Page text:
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Tabatha Coffey is still on a mission to help struggling business owners.
The fifth season of her Bravo reality show, Tabatha Takes Over (formerly Tabatha’s Salon Takeover), will find the Australian stylist continuing to branch out and whip various businesses — not just salons — into shape. Among the places she visits are Bombshells Salon and Spa in Clarksville, Tenn.; Cafe Treats and Mexican Food in Sherman Oaks, Calif.; Nadia’s Family Salon in Englishtown, N.J.; and VIP Nightclub and Restaurant in Riverside, Calif.
Ahead of the season premiere, airing at 10 p.m. ET/PT on Thursday, Coffey talked to The Hollywood Reporter about what’s new this season, how the businesses are chosen and whether anything still surprises her after five seasons.
THR: What can viewers expect to see this season?
Coffey: What we did for season five, which is what we started in season four and have continued, is expanding out from the beauty industry and go into small businesses. During the preseasons and still today, I get so many emails from so many difference businesses, people who run automechanics and doctor’s offices and cafes and bed and breakfasts, entrepreneurs and business owners, who are really struggling and want help and enjoy watching the show. It seemed like a natural expansion to go into other businesses as well.
THR: Will we see anything new for the upcoming season that you haven’t done before?
Coffey: Viewers that are already fans of watching the show and have their favorites businesses, we will be doing a little bit more on those. We’ll be doing recaps of some of their favorite episodes from the last four seasons, going in and checking on people and seeing how they’re doing today. And you also will see me butt heads with several people this season.
THR: What’s your approach when you’re going into these places that need help?
Coffey: Some people would argue that I’m tougher than hairdressers than anyone else. I don’t know if I always agree, but there might be some truth to that. I love going into other businesses with a really objective eye and looking at what would I want as a manager and owner — how does the staff feel like they are being treated, what is the brand messaging, how is the staff behaving — but also as a consumer. I’m just as much a consumer as anyone who watches the show. I look at the way I’m being treated and at the product being given to me.
THR: How do you find and select the business owners that you visit?
Coffey: It’s a combination of links on the site and daily letters and emails that I get. I get emails daily of people writing to me asking for help, and I make sure to keep them all. People sometimes don’t hear from me directly, but I do keep emails from everyone. Bravo gets a stack of emails as well. By the time we start [preparing] for a new season, we already have a great pool of people asking for help.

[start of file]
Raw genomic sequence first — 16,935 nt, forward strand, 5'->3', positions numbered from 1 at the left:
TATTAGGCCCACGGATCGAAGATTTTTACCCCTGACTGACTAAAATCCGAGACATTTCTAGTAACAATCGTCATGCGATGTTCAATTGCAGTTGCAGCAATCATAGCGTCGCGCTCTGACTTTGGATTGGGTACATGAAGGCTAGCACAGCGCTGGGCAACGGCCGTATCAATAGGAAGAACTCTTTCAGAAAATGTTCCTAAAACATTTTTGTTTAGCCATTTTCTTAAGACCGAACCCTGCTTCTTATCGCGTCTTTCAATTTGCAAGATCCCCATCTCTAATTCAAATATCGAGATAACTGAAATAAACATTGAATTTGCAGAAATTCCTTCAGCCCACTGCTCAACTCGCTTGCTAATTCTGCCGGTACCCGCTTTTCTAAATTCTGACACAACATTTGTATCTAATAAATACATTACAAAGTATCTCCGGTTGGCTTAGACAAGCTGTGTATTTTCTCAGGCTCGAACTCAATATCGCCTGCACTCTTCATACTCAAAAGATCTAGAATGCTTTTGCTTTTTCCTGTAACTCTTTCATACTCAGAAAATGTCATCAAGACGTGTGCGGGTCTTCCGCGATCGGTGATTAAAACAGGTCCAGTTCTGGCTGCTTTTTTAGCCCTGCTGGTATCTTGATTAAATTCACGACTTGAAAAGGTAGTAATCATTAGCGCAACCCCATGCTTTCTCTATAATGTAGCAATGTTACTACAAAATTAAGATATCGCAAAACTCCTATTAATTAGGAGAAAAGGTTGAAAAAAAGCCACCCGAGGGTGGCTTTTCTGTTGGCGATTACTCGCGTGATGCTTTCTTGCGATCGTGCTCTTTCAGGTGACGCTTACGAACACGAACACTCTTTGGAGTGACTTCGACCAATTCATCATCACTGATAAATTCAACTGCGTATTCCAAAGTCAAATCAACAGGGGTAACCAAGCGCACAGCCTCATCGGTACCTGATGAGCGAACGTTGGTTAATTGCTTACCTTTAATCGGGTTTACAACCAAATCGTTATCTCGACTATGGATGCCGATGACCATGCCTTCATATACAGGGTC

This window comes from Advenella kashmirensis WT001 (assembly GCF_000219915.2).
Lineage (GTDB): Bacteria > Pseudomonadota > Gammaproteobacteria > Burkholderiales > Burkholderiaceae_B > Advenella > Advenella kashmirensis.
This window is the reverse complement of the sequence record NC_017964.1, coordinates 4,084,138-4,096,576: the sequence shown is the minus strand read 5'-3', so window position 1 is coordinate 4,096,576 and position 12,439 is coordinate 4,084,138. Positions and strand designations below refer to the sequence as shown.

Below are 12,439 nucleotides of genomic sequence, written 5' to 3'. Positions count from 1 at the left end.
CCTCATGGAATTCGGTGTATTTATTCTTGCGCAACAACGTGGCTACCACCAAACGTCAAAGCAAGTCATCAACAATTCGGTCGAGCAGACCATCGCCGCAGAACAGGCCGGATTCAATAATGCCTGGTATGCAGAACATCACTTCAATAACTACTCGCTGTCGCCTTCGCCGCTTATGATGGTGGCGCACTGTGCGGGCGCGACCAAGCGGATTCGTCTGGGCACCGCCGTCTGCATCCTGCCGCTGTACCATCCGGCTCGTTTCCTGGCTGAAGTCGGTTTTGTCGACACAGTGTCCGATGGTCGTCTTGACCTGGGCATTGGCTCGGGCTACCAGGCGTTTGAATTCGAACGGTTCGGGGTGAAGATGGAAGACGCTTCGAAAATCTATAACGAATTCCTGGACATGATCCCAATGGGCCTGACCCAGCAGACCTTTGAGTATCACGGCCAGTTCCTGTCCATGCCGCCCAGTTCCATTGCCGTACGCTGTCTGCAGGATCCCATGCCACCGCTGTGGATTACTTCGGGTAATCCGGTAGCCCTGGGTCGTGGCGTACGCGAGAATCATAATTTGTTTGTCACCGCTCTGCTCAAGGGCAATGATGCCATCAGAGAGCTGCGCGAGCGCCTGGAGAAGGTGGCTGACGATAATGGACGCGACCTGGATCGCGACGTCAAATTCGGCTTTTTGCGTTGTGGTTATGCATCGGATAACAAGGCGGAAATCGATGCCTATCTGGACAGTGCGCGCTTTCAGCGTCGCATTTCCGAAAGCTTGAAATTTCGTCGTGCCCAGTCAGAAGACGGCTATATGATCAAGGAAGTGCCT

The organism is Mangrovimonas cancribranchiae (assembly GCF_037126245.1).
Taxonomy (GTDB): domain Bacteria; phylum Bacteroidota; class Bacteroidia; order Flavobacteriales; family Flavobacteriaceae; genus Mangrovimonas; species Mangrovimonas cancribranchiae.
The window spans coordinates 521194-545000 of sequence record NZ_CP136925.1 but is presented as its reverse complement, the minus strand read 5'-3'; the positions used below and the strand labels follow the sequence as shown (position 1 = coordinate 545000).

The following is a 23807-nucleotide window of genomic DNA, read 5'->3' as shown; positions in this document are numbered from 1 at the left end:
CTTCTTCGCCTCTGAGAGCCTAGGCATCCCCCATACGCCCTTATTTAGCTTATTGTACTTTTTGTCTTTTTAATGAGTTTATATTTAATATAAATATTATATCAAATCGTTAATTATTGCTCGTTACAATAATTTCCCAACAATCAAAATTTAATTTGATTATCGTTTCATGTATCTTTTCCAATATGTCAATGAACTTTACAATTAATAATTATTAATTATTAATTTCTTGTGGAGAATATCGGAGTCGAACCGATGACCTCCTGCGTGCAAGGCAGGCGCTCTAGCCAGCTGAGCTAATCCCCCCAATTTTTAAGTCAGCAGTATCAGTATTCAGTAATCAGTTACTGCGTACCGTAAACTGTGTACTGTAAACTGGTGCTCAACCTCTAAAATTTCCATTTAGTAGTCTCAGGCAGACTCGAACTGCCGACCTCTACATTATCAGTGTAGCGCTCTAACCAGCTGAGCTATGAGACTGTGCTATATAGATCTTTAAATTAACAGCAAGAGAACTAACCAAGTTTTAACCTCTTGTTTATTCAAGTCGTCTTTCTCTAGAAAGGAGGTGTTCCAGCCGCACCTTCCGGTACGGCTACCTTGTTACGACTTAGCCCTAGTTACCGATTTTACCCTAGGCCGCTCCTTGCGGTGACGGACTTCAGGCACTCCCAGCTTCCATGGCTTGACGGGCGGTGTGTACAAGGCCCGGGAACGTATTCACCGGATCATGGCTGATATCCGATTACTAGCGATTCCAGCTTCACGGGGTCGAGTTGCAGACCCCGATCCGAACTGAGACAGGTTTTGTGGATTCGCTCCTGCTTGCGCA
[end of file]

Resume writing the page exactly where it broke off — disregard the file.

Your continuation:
THR: Do you have a hand in choosing the business owners?
Coffey: I do. I’m really actually very lucky. I’m an executive producer of the show, and I take that really seriously. I’m very involved in the process, and Bravo has always been incredibly supportive of that. These businesses really do need to be fixed, and viewers at home get something out of the process as well.
THR: Was there any one place that stood out this season?
Coffey: They all do. For me, it’s hard because some of them have much higher financial stakes, we’re talking $150,000 worth of debt — that’s nothing to sneeze at. It’s a lot of money. Some debts may not be as much or not seem as high, but personal relationships are being destroyed, or lives are being destroyed because of the pressure these people are under. Each one stands out to me in different ways. Some of them just need structure and guidance. I never want to see anyone lose it.
THR: Do you in touch with the people who’ve appeared on the show?
Coffey: Absolutely I do. A lot of owners of all four previous seasons reach out to me, and we keep in touch. They ask for advice or guidance, and I check in with them as well. I’m really invested in these people, and it’s great to hear about their success.
THR: Does anything surprise you after doing this for so many years?
Coffey: Honestly, I always say this, that I never thing anything is going to surprise me, and something always surprises me. The thing I love about the show, and the thing I love about people, is helping them turn their businesses around. Things always surprise me, whether it’s the behavior of people or the struggles they are going through. There are real stakes at risk for these people, who are struggling to keep their doors open and pay their bills. I’m always mindful of that. I just hope that everyone really enjoys the season as much as I enjoy helping the businesses, and I’m thankful to them that they let me in to help turn things around for them. And anyone who follows me knows that every Thursday night is Twitter date night, with live tweeting during the show.
Watch a preview of Tabatha Takes Over below.
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